deciding on Tram flap after mastectomy

howlifechanges Member Posts: 1
edited March 2014 in Breast Cancer #1
Hi everyone. I am considering a mastectomy after a lumpectomy and I am thinking about the Tram Flap. I am not sure if this is a good idea and would like feed back on your surgeries. Is it worth it? Would you do it again or do you think implants are better for reconstruction. I have read a lot of negative things from women who have had bad experiences with this type of reconstruction. I worry about recurrence so that is why I am considering a mastectomy and reconstruction. Can't wait to hear from you.


  • carolh
    carolh Member Posts: 18
    I had a double TRAM flap March 2001. After a single mastectomy in September 1999 I decided to get the other breast removed and go for double reconstruction. I have no regrets and am very pleased with the results. It is major surgery and recovery takes several weeks but I think it was well worth it. Apart from rather nice, non sagging, new boobs, I also gained a tummy tuck. This gave me the impetus to lose some weight and I managed to lose nearly 50 lbs.

    Go for it!

    Best wishes,

    Carol (Vancouver, BC)
  • iris48
    iris48 Member Posts: 92
    I did a lot of research and soul searching trying to decide on which reconstruction surgery would be best for me and my lifestyle. You don't mention whether you have kids and are active with them, or what kind of work you normally do. That plays into some of the decision making, because I am active and physical on the job. To do the Tram Flap is using your abdominal muscle which also supports your back. The actual OR time in estimated at 10 1/2 hours on a surgical table for the double. If you do only one, then the natural one will sag in time and require a lift at the least to match the other side. The recoup time is different for everyone, but my research and several surgeons indicated that 7 to 8 months is about what you need. You need to be waited on because you cannot lift anything, that includes yourself from in and out the the bed, putting on clothes, etc. If you still choose this procedure, do yourself a big favor and point blank ask how many the surgeon has performed in the last three years, can you speak to some former patients and have dialogue with them, can you see pre and post surgical pictures that you know the surgeon has. If they don't readily give you answers here, run don't walk and find another surgeon. That is what I wound up doing. The orig. surgeon estimated 6 1/2 hrs on OR table for the Lastissimus Dorsi or Back Flap surgery for both sides. I later found out through professional friends in the field, he actually took 10 1/2 hours for this surgery, and the woman was in tremendous pain and discomforts for weeks and weeks. Some of these surgeons need assistance during the procedure and ego prevents them from choosing. You as the patient should request another surgeon be there. Better there and no problem than to have problem and no support.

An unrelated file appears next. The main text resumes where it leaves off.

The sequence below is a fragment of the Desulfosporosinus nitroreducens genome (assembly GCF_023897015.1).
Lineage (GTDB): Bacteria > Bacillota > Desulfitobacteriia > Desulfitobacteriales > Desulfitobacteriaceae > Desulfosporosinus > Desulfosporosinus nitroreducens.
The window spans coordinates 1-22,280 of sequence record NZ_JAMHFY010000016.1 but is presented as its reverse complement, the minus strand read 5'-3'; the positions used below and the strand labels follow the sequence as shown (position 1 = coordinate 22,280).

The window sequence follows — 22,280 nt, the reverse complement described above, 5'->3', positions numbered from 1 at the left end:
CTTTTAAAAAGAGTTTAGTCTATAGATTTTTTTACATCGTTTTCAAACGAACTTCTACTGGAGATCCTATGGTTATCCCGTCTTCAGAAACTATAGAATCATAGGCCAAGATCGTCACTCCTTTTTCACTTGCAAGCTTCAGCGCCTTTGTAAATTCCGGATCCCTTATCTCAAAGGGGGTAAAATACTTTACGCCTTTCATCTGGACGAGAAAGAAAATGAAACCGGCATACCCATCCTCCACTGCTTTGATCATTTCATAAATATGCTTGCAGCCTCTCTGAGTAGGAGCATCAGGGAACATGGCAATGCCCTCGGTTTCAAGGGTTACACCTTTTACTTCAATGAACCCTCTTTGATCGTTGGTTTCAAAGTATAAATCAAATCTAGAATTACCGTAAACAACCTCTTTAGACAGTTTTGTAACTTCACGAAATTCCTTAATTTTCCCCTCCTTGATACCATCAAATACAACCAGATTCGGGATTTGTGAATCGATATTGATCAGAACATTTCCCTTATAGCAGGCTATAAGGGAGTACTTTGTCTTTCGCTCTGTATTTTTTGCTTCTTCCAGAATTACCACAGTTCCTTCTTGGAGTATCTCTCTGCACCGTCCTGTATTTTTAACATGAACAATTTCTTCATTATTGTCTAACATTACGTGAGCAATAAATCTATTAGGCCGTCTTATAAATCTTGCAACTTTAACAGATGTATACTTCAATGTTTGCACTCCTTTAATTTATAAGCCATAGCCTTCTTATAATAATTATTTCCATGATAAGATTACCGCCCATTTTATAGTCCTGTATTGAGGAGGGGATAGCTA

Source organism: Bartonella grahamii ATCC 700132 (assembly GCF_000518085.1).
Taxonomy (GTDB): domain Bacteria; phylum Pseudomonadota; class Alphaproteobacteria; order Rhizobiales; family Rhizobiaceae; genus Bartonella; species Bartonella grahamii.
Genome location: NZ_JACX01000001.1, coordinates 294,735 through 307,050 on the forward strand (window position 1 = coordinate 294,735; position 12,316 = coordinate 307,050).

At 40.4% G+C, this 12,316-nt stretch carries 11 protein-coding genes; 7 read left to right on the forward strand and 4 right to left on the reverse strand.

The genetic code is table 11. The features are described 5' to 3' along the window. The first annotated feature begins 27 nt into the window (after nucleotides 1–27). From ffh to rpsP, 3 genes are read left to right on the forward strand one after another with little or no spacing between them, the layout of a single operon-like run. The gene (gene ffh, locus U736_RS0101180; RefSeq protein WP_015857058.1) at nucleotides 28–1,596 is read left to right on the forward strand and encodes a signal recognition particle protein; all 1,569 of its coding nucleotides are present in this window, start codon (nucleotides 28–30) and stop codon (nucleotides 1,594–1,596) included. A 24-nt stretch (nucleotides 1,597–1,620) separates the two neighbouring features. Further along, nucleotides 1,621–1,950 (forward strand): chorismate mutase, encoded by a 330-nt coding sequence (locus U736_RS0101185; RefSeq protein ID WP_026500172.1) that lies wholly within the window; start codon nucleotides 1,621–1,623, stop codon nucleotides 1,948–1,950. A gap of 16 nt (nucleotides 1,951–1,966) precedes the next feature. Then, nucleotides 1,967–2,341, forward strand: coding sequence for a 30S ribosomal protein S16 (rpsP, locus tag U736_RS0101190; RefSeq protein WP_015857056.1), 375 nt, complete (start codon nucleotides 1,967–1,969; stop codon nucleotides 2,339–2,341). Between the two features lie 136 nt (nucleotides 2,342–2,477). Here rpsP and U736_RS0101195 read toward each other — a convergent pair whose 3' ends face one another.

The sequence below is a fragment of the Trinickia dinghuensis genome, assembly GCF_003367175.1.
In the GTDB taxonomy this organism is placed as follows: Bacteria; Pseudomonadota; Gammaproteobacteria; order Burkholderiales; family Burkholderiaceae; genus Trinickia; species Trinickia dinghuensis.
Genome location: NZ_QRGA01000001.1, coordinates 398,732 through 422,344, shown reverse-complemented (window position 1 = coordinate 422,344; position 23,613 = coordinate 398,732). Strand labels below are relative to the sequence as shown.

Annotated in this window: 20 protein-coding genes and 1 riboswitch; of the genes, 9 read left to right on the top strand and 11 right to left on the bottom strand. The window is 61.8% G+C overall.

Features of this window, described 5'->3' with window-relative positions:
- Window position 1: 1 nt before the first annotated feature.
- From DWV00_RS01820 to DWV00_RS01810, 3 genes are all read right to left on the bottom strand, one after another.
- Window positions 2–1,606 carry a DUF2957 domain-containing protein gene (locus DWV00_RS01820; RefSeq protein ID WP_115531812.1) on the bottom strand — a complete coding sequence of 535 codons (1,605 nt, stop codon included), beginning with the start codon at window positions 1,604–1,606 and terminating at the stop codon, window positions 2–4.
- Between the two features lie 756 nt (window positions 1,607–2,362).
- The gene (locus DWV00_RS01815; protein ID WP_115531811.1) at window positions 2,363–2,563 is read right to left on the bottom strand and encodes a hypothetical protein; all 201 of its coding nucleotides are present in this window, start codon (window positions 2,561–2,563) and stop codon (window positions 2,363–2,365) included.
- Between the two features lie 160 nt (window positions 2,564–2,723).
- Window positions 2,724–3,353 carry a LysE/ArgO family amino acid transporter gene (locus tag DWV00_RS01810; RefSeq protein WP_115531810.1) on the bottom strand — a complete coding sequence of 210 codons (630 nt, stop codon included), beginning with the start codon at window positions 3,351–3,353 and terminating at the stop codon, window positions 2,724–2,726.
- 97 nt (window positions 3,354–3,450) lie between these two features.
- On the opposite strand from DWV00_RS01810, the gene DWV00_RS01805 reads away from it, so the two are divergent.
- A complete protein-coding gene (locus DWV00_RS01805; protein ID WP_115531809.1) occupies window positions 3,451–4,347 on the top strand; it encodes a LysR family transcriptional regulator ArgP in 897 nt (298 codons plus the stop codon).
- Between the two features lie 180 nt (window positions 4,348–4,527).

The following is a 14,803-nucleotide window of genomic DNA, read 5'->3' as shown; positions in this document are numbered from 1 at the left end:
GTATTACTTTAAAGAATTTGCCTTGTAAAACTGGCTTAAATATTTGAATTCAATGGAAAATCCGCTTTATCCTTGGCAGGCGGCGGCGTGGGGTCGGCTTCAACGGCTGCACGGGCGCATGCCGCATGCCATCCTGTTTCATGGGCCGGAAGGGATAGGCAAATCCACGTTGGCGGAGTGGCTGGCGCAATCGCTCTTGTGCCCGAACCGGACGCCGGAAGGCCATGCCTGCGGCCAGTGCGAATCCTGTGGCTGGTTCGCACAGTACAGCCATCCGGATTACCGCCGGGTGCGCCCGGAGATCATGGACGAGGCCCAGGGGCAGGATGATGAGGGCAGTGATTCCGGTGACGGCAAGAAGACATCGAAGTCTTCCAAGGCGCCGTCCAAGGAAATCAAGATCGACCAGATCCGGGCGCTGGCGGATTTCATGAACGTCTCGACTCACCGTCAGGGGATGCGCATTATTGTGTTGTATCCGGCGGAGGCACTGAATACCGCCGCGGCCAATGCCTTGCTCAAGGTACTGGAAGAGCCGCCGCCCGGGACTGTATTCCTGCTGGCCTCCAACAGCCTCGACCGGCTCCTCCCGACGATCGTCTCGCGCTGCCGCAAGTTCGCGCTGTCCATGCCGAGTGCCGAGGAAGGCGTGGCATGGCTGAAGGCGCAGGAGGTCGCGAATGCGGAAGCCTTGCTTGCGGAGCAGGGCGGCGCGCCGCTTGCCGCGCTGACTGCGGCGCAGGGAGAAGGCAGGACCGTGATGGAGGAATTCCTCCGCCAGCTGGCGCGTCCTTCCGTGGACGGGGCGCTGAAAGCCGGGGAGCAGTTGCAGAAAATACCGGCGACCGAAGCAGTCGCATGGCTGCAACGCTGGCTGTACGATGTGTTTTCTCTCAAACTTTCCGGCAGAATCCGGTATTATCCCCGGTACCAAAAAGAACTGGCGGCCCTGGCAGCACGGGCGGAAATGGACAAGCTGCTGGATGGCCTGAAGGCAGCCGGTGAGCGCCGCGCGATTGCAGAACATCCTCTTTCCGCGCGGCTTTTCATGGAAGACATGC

For me, I finally opted for two saline implants which was done 10/17/02. I am feeling so much better, and today went for a job interview and got the job and start in a month. I am a Licensed Massage Therapist. My swelling is mostly down and the "Girls" are looking more natural with gentle cleavage (I had a natural separation prior so this is new experience). The nipples will be done the end of November. This new surgeon specializes in this reconstruction surgery, so the implants (two sides) took 1/2 the time the other surgeon would have taken for a total of 1/1/2 hrs. The nipples take 12 - 15 min each in her office and i can drive myself (45 min) home. I feel like I've gotten my life back. The other concern was replacement. This surgeon said all the work is in place, should one leak or rupture for whatever reason it can be replaced in the office within 35 min. under just local anesthesia (you are awake but do not feel the procedure). She answered all the questions that had me feeling scared and gave very reasonable answers. The complicated procedures require micro vascular surgery and you need someone that does this all the time. Good luck on you choice.